The Lotus Flower
According to a 2012 consensus Sri Lanka's population was 20,359,439, giving a population density of 352 people per km/2 (in 2010 the UK had 255 pp km/2, France 114 pp km/2, Australia 3.3 pp km/2, and Macau 18,534 pp km/2). From an ethnic stand point 74.9% are Sinhalese, Sri Lankan Tamils (as opposed to Indian Tamils) make up 11.1% and Moors - descendants of Arab traders who married local people - 9.3%.
From a religious standpoint the country is just over 70% Buddhist (Hindu 12.6%, Muslim 9.7%, Christian 7.6%) and whilst assuring freedom of religion the 1978 Constitution gives 'the foremost place' to Buddhism. As such it will not surprise you to learn that there are Temples in every village, particularly in the more densely Sinhalese areas of the south. Some are run down but some, like this one in a small inland village a few KM from Galle, are well maintained, serene, beautiful and places of tranquil harmony.
At the entrance to this Temple there is a muddy pond, carved out of the rice paddy, filled with lotus flowers in different stages of bloom. The Lotus Flower represents one symbol of good fortune in Buddhism and as it grows from the muddy waters its first, and most literal meaning is revealed: "rising and blooming above the murkiness to achieve enlightenment".
There are other meanings: 'Purification' - it resembles the purifying of the soul as it emerges from the mud. 'Faithfulness' - to rise above the mud will require a faithful follower.
The mud from which the lotus grows is important. Buddhists believe all humans are born into a world of suffering and only when we banish evil thoughts from our mind can we rise above the muddy waters and become one with the Buddha. The 'mud' shows us who we are and teaches us to take the right path over the easy one.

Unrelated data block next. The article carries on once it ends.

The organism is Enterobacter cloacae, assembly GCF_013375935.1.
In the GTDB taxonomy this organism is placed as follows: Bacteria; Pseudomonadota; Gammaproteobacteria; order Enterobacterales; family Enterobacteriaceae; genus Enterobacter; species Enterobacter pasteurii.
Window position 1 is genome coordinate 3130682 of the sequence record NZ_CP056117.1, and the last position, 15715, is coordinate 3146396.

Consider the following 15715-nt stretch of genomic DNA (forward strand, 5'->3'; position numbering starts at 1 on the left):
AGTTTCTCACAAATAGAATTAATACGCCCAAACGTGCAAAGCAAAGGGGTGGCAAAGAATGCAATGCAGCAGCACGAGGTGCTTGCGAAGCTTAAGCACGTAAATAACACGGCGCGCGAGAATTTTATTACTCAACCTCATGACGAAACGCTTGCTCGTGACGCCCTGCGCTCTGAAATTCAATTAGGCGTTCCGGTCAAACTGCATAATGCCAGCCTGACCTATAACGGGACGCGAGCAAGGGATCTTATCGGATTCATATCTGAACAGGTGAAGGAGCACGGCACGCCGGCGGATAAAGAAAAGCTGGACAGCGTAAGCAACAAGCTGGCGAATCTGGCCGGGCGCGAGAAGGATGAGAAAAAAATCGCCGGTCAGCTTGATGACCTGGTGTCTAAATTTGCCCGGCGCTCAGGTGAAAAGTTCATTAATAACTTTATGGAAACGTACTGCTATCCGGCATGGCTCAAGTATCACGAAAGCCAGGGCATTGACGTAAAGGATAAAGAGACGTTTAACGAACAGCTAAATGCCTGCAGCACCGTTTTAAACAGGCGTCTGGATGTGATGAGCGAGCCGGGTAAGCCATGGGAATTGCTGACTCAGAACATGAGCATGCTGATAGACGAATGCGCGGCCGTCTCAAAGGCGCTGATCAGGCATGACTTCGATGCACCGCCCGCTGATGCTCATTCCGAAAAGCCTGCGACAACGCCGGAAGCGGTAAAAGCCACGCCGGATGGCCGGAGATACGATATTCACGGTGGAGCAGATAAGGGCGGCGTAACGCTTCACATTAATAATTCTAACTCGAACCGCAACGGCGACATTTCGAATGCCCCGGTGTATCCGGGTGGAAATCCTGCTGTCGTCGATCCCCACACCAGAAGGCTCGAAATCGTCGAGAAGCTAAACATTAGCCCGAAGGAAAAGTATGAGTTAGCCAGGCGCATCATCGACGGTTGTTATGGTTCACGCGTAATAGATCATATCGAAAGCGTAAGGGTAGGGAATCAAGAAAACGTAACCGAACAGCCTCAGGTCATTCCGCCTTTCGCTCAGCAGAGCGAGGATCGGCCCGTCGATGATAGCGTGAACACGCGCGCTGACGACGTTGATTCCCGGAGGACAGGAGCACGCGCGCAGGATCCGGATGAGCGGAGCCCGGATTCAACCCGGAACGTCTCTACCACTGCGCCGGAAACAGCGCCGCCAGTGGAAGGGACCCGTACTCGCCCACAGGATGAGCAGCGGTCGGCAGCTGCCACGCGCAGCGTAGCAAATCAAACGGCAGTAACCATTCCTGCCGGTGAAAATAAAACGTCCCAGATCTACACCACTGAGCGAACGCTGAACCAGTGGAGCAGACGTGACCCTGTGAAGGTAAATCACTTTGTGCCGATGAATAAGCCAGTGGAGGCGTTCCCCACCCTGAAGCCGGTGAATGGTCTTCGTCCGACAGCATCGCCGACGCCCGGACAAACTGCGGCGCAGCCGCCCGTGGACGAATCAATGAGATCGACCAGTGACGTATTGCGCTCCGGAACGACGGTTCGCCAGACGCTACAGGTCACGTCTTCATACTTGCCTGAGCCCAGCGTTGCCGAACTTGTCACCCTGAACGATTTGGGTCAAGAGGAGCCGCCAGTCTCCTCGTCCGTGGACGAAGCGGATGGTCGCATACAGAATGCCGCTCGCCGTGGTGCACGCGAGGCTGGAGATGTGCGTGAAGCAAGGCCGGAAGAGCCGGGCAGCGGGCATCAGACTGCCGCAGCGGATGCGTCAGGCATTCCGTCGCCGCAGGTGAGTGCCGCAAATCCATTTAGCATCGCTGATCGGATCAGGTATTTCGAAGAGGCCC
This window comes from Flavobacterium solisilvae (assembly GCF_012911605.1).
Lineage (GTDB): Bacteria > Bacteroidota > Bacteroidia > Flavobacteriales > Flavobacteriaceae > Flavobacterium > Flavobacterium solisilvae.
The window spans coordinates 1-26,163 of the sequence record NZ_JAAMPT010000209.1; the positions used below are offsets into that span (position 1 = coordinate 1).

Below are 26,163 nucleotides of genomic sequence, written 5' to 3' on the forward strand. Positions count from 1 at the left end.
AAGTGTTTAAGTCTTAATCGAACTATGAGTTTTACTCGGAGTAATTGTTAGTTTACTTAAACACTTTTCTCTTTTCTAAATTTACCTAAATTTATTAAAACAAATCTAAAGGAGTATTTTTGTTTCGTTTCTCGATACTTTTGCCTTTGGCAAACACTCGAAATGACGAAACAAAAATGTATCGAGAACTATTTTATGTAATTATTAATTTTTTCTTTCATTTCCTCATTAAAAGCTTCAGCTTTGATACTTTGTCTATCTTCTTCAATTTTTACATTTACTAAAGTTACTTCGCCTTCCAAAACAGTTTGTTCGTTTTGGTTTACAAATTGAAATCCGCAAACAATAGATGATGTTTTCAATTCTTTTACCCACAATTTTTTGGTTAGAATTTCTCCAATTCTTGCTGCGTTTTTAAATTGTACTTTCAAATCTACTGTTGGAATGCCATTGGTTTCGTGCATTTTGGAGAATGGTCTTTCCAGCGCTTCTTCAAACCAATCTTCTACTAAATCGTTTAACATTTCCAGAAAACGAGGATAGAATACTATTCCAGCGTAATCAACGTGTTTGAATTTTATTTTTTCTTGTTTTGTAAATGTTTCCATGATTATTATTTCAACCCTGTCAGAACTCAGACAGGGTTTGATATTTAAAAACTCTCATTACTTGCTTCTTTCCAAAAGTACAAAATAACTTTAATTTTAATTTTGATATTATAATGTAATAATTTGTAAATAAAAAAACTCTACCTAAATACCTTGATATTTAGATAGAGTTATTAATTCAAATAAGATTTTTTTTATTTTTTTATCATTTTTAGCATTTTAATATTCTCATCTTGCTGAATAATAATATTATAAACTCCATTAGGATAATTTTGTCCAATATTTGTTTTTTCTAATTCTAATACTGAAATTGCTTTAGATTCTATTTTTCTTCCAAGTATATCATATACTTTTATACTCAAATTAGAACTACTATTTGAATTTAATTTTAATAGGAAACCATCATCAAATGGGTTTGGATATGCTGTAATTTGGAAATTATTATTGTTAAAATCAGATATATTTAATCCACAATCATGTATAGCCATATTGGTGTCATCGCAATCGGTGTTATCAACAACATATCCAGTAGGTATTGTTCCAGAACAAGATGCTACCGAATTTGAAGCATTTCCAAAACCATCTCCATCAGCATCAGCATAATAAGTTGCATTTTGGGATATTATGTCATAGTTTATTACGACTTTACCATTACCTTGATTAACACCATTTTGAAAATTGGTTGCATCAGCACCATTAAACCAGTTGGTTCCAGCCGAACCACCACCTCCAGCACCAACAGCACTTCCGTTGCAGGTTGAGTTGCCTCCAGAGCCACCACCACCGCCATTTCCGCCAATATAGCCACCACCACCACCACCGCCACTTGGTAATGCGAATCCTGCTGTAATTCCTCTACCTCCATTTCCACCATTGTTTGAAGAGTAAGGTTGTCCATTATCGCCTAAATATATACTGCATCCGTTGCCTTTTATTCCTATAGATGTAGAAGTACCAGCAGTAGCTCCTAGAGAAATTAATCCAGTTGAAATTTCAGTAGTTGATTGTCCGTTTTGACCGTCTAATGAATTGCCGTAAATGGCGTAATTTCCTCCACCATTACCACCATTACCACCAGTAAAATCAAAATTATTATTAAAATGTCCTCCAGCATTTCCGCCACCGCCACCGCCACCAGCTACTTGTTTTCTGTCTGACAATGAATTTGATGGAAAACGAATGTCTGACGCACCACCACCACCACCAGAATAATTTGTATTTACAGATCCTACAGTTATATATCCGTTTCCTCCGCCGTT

The stages of the lotus's growth and colour also carry significance. A closed lotus is the time before a follower has found the Buddha whereas an open one, in full bloom, represents full enlightenment and self awareness. The white lotus represents purity of mind and spirit and the pink represents the history, and historical legends, of the Buddha.
Finally the lotus flower represents a rebirth. A dawn of time after the follower emerges from the darkness and enjoys a rebirth of beliefs - an acceptance of the Buddha's teachings - and the ability to see past wrongs. A reincarnation when the soul leaves this world in its present form to be reborn in another.
Temples are places of worship and so whilst welcoming everyone to visit and walk around, respect - similar to all such places all over the world - and common sense is expected. They are wonderful places to experience and inhale some of the tranquility and peace.